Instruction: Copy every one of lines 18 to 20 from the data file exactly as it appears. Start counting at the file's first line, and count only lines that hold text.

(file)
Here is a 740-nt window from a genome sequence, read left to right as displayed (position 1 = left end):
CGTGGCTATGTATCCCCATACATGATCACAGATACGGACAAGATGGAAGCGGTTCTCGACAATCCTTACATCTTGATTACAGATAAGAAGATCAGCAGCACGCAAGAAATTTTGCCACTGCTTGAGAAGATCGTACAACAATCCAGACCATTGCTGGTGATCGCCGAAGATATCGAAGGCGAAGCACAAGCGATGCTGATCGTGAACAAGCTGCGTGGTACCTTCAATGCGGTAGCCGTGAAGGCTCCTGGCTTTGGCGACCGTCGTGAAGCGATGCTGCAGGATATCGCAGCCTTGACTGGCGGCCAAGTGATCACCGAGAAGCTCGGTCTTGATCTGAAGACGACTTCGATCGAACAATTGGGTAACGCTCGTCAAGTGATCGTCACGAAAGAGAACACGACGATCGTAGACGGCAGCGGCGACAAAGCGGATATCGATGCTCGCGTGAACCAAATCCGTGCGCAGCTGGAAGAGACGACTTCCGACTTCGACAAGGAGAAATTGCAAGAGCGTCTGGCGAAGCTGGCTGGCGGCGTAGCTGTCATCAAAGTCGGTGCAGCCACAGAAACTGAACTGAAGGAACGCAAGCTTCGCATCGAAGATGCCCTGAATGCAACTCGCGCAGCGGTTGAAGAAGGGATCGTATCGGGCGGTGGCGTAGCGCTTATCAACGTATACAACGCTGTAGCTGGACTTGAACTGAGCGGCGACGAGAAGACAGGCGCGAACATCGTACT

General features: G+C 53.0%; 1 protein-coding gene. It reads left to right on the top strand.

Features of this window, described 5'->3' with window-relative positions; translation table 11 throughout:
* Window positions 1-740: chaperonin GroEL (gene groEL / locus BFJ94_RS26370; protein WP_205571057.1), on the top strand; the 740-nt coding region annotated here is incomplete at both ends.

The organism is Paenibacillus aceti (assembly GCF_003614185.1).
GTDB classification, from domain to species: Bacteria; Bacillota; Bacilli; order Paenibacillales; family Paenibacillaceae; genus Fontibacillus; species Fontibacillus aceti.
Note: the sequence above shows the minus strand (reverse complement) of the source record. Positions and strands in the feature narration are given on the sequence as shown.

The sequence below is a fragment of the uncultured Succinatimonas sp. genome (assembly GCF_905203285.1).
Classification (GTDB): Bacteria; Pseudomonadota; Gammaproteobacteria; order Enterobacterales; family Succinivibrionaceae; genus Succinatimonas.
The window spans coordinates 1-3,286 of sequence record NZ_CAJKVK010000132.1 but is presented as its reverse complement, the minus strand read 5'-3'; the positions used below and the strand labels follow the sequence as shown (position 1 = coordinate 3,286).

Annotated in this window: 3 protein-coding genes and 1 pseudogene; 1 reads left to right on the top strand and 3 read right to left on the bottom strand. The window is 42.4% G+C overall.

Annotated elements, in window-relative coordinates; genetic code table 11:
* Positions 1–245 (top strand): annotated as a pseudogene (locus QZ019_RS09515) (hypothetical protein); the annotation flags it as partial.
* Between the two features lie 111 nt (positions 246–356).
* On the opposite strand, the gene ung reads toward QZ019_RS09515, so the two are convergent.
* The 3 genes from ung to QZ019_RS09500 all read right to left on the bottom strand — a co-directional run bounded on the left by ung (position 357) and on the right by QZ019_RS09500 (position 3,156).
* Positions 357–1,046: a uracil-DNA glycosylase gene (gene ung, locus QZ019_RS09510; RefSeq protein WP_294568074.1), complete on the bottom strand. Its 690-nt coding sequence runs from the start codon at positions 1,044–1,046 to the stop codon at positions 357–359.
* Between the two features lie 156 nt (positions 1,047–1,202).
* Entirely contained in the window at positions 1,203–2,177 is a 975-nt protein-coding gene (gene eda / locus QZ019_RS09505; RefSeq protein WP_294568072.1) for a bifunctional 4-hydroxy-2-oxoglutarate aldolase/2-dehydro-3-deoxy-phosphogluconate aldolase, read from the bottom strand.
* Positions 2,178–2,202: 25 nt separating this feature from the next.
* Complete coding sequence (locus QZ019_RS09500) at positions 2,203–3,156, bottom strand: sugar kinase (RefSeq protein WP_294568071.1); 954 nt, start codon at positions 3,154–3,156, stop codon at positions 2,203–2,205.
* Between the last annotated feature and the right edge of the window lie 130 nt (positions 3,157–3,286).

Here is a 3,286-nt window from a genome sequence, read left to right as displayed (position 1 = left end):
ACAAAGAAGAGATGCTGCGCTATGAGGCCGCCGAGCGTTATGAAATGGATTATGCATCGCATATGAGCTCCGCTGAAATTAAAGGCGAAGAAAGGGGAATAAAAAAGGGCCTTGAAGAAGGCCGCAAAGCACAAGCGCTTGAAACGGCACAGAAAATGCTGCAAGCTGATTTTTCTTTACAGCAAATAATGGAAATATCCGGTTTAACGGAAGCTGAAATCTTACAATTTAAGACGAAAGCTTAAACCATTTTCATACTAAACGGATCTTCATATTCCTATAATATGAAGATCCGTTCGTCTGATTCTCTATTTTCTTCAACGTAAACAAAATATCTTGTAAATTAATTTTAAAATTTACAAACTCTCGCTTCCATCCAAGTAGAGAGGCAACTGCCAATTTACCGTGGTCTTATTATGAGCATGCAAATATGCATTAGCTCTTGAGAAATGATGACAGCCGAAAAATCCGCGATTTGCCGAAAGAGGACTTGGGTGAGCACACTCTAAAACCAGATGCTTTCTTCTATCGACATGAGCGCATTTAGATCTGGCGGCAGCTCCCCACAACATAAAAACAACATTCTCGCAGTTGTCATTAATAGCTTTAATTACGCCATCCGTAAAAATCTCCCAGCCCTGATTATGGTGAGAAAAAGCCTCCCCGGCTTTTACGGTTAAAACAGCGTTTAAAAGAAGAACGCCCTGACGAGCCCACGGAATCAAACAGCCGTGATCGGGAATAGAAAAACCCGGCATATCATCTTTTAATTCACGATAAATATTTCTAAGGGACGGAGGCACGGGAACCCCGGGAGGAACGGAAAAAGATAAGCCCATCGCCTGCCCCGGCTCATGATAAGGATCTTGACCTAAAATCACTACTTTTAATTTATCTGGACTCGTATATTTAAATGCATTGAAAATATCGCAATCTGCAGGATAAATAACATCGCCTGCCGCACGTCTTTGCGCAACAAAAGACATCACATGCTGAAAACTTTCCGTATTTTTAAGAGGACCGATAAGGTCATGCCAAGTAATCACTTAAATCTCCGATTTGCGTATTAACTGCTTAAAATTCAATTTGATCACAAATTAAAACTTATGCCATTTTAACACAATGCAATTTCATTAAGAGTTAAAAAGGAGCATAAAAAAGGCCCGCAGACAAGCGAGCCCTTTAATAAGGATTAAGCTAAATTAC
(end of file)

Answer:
* Positions 357–1,046: a uracil-DNA glycosylase gene (gene ung, locus QZ019_RS09510; RefSeq protein WP_294568074.1), complete on the bottom strand. Its 690-nt coding sequence runs from the start codon at positions 1,044–1,046 to the stop codon at positions 357–359.
* Between the two features lie 156 nt (positions 1,047–1,202).
* Entirely contained in the window at positions 1,203–2,177 is a 975-nt protein-coding gene (gene eda / locus QZ019_RS09505; RefSeq protein WP_294568072.1) for a bifunctional 4-hydroxy-2-oxoglutarate aldolase/2-dehydro-3-deoxy-phosphogluconate aldolase, read from the bottom strand.